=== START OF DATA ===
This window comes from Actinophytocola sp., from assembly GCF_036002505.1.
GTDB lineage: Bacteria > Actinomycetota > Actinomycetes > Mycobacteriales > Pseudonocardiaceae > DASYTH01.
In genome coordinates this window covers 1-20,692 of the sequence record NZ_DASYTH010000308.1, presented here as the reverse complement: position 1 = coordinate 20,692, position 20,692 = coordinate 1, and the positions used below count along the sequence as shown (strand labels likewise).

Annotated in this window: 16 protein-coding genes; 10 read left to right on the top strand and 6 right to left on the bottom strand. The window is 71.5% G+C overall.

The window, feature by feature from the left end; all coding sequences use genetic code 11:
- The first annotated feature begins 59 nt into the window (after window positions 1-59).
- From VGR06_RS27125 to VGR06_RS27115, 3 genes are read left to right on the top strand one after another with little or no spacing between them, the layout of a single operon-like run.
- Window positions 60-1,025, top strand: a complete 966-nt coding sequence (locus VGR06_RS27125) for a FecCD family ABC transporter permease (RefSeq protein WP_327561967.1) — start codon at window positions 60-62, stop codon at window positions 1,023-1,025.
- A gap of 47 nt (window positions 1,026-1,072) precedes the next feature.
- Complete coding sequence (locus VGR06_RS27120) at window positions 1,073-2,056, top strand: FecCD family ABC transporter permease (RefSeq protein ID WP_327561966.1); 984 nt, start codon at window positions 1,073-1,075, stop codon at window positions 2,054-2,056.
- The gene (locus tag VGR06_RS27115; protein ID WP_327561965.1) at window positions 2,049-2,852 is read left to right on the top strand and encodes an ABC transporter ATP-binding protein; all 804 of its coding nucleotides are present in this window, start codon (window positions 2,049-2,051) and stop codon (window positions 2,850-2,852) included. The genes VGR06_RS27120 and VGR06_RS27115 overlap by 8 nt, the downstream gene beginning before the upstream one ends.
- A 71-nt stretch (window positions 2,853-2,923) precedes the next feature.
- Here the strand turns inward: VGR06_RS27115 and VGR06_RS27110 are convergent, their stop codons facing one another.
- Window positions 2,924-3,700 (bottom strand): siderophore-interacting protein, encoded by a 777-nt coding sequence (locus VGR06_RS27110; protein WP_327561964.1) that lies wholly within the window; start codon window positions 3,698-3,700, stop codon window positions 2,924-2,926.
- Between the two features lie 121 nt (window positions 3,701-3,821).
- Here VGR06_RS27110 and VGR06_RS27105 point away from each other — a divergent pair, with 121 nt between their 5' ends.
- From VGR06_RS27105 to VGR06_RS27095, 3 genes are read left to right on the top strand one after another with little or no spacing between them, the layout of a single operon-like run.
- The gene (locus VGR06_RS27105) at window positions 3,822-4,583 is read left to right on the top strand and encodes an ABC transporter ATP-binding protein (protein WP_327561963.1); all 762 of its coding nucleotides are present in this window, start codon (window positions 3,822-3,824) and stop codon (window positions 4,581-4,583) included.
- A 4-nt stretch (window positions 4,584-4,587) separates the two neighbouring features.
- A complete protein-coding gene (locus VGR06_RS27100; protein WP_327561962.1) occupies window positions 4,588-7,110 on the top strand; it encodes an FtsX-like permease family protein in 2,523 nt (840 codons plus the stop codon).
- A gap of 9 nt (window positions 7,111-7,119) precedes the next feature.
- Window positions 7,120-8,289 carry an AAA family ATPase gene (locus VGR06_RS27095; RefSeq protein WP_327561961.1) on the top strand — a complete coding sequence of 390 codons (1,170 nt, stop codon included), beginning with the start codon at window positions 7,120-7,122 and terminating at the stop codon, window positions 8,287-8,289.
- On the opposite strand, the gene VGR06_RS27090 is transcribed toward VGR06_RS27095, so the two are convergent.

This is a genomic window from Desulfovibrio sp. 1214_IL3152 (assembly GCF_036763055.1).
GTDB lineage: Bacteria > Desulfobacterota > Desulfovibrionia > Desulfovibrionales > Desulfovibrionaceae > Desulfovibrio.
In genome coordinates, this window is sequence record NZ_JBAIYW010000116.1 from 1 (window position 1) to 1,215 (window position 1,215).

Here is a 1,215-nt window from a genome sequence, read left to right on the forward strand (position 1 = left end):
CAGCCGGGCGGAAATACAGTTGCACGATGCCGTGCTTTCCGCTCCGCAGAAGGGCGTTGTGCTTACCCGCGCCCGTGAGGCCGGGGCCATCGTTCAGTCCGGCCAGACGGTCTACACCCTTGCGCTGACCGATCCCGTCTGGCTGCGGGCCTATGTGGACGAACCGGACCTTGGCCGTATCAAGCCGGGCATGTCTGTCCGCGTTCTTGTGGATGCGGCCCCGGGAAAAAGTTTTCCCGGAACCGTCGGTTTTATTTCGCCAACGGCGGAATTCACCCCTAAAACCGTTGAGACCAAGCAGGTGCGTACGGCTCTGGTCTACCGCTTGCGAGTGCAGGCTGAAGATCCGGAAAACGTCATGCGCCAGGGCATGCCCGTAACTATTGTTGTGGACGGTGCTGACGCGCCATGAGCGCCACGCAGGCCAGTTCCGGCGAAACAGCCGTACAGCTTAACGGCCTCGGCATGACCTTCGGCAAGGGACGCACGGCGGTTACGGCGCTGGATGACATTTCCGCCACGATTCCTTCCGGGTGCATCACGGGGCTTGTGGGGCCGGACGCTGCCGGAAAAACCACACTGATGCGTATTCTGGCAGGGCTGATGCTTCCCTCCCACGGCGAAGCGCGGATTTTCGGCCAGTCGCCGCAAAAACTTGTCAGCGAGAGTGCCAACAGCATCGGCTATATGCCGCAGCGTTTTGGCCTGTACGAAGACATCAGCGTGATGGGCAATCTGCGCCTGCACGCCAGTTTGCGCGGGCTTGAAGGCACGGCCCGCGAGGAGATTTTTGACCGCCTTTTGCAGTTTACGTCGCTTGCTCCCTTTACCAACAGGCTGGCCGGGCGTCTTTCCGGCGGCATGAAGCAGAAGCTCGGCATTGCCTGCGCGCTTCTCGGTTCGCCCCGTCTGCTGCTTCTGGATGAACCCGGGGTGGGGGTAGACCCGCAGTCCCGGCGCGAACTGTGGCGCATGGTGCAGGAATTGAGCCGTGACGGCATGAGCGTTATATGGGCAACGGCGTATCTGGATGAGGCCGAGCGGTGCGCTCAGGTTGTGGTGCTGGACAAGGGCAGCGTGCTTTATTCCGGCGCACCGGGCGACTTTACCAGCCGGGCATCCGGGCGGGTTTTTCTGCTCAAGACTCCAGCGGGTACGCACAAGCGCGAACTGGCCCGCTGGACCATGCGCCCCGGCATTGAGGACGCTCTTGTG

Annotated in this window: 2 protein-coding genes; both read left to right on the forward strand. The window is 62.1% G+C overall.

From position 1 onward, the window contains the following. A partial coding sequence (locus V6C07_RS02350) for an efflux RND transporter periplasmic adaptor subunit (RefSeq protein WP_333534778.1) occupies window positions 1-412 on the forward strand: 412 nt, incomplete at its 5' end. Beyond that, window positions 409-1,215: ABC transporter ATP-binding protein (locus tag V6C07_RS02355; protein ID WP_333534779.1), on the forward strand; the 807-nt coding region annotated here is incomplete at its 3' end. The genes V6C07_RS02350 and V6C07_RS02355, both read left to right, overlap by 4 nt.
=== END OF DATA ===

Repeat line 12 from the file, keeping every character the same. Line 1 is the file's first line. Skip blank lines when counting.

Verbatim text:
- A 71-nt stretch (window positions 2,853-2,923) precedes the next feature.